As virtual reality becomes less and less the purview of wealthier players, those who find themselves stuck in apartments are continuing to look for attractions that might satiate their taste. Already, facilities like the Void, Urban Safari, and Dave & Busters are throwing their weight into the ring, but plenty more competitors are popping up to take a bite out of the market.
Skonec Entertainment, a South Korea-based company, is one such company among many. UploadVR took some time to check out their latest at the 2017 Game Developers Conference (GDC). At the show they had an updated build of Mortal Blitz VR, a shooter that’s already available on the Oculus Home Store for Gear VR, but this time it was adapted for a larger roomscale complete with a gun peripheral. It’s all part of their plan for a multi-room business that caters to quick experiences.
This newer version of Mortal Blitz was on display using Skonec’s VR Square setup at their GDC booth. It was designed for a roughly 20 foot by 20 foot space, though the developers plan to release on PlayStation VR in the near future, so one assumes the experience can be scaled down.
The first thing players may notice after entering the world of Mortal Blitz is how much it feels like a classic arcade shooter such as Time Crisis or House of the Dead, for better or worse. While wearing a mobile VR backpack that lets you traverse at your leisure, Skonec also gives players specialized gloves that track your interactions with wall-mounted buttons that activate doors and elevators, plus a full-sized rifle that feels ripped right out of Aliens.
My demo starts off with a quick introduction to a shadowy industrial complex filled with demon-alien hybrids similar to Dead Space’s necromorphs. After they take out a friendly soldier, you’re escorted through a series of areas where enemies quickly advance on you, before positioning themselves as easy targets on all sides of the room, including the walls and ceiling. Once they’ve advanced far enough, enemies spit out balls of blueish fire that quickly damage you. It’s possible to shoot them out of the air, and almost preferable, considering any amount of physical dodging seemed ineffective.
To Skonec’s credit, it’s not as uninventive as it could be. After a relatively drab series of shooting galleries, a quick trip in a plummeting elevator allows players to defend themselves from the enemies from behind the lip of a half-opened door, lending some thrill to it all. Unfortunately, by the time you’re shooting down winged versions of the same enemies (and witnessing a relatively cool explosion take any remaining enemies down), and a quick jaunt across a thin railing suspend in “midair,” my time with Mortal Blitz was over, and the experience quickly faded.
It’s important to note that, depending on your tastes in VR, Mortal Blitz may either remind you of the arcade’s classic shooter days, or bore you to tears. Even though I’m a child of Time Crisis (I once spent my entire 11th birthday’s earnings on a single run of the original), I found the experience quickly fading from memory after a few minutes. While a sense of rigid mobility was understandable for a game played on a screen, Mortal Blitz still feels restrictive in a similar way, despite the freedom that full-scale VR could ostensibly offer.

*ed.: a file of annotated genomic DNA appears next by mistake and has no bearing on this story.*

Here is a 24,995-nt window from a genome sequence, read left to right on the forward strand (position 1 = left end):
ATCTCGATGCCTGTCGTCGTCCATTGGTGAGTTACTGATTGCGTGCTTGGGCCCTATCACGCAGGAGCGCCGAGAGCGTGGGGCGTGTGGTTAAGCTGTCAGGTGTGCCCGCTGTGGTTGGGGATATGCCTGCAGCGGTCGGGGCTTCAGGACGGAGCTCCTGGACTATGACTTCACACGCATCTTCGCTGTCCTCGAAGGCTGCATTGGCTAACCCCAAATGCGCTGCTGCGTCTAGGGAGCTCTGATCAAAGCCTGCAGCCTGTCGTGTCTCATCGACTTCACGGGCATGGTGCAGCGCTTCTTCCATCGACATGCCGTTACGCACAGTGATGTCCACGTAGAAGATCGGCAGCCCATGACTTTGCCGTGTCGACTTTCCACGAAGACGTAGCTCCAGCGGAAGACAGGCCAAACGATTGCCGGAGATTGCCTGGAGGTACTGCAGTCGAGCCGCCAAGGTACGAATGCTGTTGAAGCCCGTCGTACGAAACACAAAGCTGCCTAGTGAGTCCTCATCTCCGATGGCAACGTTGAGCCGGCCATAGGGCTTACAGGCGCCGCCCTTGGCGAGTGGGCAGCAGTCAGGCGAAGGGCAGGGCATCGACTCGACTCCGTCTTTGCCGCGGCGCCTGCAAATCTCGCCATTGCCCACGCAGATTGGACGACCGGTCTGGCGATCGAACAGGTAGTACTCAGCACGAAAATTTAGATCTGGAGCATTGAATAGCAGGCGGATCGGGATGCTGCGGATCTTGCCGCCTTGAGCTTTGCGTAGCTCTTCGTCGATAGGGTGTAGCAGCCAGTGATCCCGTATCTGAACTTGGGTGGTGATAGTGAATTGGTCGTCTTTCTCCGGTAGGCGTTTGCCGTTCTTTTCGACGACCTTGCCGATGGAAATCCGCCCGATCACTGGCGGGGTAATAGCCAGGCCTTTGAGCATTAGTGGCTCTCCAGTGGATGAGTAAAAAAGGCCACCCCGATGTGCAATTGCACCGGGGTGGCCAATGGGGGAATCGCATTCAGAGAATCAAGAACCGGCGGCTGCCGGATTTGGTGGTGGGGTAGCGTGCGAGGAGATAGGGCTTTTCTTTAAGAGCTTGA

When a lit path appears to guide your next footsteps, it doesn’t feel like exploration. It feels like those precious moments in-between shooting galleries when you can see your character ducking into the next bit of cover. It makes me wonder how much more intense or frightening the experience might have been if I had the extra room to move around. To make matters just slightly worse, I did experience a slight amount of motion sickness as well.
Altogether, the experience lasted roughly 10 minutes, and it’s currently unknown if the experience will translate to a considerably longer adventure, in or out of full-scale VR. Mortal Blitz is far from the only game Skonec is planning on offering, and thankfully their catalog of experiences looks to take from far more than classic arcade shooters.
Skonec’s ultimate plan is to open up attraction centers with a number of rooms and “pods” that multiple users can cycle through, each with their own attraction taking roughly 15 minutes to get through. It sounds similar to VR arcades that have popped up in China, or even the recent IMAX centers.
Such attractions include Dino Adventures: Secret World, evoking a Robinson: The Journey vibe, The Road of Fear, and the family friendly, far-off Dark Tale Heroes, a supposed blend of Disney-esque characters and magic. Perhaps most notably, Installation VR will be Skonec’s attempt to branch out into more tangible experiences, supposedly incorporating stairs and various obstructions synced to your movement in the app.
At the end of my time with Mortal Blitz, a Skonec representative asked me to fill out a survey. When asked what I thought I might pay for the pleasure of experiencing something like Mortal Blitz at one of Skonec’s planned outlets, I half-heartedly answered $10. Granted, that would ostensibly be per attraction, but it remains to be seen, like any other virtual reality arcade, if Skonec Entertainment can manage to stay afloat when these aggressively “okay” attractions may not necessarily instill enough “awe” in its customers.